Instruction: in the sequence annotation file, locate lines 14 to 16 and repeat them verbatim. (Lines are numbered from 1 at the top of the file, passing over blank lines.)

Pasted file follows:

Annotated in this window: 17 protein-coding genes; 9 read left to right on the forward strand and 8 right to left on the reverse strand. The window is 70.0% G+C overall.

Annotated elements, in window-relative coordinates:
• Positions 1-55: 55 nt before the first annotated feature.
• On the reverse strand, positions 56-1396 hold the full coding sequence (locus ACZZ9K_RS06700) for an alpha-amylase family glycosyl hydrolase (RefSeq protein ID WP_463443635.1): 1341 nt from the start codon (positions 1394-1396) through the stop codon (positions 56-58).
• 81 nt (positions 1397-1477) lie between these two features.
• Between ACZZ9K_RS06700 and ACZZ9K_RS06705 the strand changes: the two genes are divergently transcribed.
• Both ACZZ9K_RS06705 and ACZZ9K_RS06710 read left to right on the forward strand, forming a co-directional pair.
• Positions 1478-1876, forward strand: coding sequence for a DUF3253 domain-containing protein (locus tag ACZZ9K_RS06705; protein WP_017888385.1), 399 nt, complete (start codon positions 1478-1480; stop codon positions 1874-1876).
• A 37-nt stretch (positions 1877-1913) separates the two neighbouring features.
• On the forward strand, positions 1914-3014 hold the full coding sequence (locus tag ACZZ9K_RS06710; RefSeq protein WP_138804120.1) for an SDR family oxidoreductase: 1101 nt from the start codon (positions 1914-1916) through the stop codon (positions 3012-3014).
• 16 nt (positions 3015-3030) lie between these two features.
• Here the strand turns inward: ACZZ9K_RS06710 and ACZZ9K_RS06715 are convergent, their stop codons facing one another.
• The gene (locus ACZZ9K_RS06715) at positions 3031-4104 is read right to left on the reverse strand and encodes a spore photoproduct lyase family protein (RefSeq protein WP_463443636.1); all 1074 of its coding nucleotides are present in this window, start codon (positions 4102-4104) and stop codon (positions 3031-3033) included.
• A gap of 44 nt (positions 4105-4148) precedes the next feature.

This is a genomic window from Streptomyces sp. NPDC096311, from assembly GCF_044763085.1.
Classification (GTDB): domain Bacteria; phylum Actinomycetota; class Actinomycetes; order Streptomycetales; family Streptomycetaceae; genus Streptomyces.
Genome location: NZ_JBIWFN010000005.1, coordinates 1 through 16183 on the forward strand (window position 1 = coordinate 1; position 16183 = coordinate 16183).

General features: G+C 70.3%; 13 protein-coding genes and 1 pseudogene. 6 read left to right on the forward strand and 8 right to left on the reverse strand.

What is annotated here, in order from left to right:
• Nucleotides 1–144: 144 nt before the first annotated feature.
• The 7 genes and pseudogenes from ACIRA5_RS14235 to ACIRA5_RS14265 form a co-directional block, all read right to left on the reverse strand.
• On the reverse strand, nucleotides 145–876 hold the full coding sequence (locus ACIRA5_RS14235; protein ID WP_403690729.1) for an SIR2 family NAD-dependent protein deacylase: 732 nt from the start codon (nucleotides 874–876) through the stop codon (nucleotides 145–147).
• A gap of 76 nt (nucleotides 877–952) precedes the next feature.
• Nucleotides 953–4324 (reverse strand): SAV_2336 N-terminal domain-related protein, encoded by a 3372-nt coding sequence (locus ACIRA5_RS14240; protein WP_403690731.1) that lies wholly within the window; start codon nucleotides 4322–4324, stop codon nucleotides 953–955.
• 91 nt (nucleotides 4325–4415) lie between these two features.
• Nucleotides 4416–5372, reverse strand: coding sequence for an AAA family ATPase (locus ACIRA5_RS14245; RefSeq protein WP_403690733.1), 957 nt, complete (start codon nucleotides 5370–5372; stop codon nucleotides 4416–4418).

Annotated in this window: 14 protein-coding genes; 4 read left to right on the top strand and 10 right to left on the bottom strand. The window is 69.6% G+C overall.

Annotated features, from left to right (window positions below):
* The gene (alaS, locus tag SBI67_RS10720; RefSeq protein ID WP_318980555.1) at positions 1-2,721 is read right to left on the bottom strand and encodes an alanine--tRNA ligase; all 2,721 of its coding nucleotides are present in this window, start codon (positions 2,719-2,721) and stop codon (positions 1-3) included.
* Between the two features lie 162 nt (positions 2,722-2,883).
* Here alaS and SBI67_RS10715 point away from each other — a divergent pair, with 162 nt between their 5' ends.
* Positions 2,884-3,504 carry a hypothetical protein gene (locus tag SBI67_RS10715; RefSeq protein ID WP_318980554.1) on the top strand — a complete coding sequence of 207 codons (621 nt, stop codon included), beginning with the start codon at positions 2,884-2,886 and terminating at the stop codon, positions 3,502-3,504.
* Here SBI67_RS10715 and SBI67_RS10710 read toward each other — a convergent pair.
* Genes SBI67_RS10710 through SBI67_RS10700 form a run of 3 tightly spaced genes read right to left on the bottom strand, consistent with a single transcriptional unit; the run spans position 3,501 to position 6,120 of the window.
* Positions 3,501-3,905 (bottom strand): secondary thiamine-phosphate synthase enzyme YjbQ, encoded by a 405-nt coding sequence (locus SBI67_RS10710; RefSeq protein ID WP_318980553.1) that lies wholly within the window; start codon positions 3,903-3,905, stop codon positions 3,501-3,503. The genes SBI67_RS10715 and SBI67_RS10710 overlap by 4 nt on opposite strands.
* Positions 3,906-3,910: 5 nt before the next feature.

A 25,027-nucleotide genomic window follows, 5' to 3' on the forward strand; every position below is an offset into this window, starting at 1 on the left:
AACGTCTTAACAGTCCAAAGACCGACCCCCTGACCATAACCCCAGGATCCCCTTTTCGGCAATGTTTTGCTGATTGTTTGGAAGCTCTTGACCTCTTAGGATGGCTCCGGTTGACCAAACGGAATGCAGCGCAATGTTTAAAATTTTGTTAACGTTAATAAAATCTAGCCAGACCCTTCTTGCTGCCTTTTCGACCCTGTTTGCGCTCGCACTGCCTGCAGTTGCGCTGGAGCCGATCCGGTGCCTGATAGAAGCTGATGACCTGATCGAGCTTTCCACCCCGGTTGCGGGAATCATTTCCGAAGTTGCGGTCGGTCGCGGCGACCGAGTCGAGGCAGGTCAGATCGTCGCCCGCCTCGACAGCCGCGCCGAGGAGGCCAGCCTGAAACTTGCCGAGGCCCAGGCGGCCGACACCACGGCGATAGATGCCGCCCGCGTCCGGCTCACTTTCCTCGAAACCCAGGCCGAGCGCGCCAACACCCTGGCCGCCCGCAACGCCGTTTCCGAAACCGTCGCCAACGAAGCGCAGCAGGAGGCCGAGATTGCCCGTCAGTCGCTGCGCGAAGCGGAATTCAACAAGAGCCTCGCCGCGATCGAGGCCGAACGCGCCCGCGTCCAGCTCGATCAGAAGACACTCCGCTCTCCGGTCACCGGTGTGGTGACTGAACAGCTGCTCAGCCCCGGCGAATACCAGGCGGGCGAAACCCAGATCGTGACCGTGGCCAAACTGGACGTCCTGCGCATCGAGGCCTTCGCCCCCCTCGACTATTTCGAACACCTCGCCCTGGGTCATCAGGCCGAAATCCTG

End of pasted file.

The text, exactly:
• A gap of 44 nt (positions 4105-4148) precedes the next feature.

This is a genomic window from Streptomyces sp. NPDC096311, from assembly GCF_044763085.1.
Classification (GTDB): domain Bacteria; phylum Actinomycetota; class Actinomycetes; order Streptomycetales; family Streptomycetaceae; genus Streptomyces.